Following the 9/11 attacks, when nearly 3,000 people died in the the World Trade Center, a new complex is being built on the site in Midtown Manhattan. This includes the new supertall skyscraper - One World Trade Center, now the tallest building in New York, a 9/11 memorial and museum, and three other office towers. 

The New York Public Library is a National Historic Landmark. It has the largest collection of any public library system in the country. Two marble lions mark the entrance to this Beaux Arts masterpiece.

Times Square "The Crossroads of the World", is the brightly illuminated hub of the Broadway theatre district. It is one of the world's busiest pedestrian intersections, and a major center of the world's entertainment industry. Times Square has the most visitors yearly of any tourist attraction in the US.


That house below is for my door-to-door package. It should be big enough for my clan.

The Hudson River separates the noo from the new: Noo Yawk and New JoizeyBoth river and bridge were named after explorer Henry Hudson.
The Hudson River Greenway starts near Inwood Hill Park in the north (at the juncture of the Harlem river), then runs alongside the Hudson river on Manhattan’s West Side, through to Battery Park in the south.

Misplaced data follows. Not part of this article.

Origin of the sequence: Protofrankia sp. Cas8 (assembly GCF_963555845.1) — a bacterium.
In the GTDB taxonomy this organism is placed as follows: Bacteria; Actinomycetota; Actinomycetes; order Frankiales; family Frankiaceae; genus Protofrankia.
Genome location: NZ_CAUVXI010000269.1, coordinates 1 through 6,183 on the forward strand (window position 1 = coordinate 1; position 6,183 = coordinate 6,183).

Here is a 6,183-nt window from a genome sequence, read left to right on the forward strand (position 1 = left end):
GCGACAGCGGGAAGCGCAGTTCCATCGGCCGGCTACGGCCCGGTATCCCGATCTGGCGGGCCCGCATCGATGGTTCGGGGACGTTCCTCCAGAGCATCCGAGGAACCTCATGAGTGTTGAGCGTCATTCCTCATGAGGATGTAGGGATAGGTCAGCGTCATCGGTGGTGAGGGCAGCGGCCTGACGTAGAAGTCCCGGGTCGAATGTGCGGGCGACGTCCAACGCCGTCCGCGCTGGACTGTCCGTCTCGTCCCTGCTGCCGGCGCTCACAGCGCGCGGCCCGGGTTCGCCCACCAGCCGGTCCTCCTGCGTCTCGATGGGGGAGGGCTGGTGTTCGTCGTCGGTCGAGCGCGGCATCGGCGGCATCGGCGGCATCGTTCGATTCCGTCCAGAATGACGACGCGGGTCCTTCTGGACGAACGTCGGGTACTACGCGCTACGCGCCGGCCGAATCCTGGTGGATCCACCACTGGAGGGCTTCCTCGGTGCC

Apparently the Hudson River Greenway is the most used bikeway in the US although you wouldn’t know it that day. Maybe it’s the cyclists’ day off, or Sandy’s on. Majority of the greenway pavement is about the same level as the Hudson River which leaves it at the mercy of a hurricane. Indeed when Hurricane Sandy hit, the Hudson River spilled over the sea wall along the west side promenade in Battery Park. But this isn’t the story of the hurricane. The one the marathoners came to blame.
One day I traversed about a 10km part of the greenway from Joan of arc Park to Battery Park. I had finished a short jog around Central Park (3.57 km2), the most visited city park in the United States.
The park contains a myriad of attractions lakes and ponds, ice-skating rinks, a zoo, the Conservatory Garden, etc. My thirsty wanted kapi and my hungry needed kanin, so I had breakfast at a diner near the Jackie Onassis Reservoir where I ran. If Central Park is a must see for tourists to New York, the reservoir is a must run for runners. It is apparently a favorite jogging spot for Bill Clinton.


After a lap around the Jackie Onassis Reservoir, I walked around a little in the Upper West Side. I braved the elements and tried to keep the chilly wind off my gitara or slender frame. But it snuffed out all the warmth of the hot pancakes and coffee I had for breakfast. The Atlantic Ocean and the partial sheltering of the Appalachians keep Manhattan Island warmer than other inland places at similar or lesser latitudes. It was only early November, but the New York city winter is already bleeding me.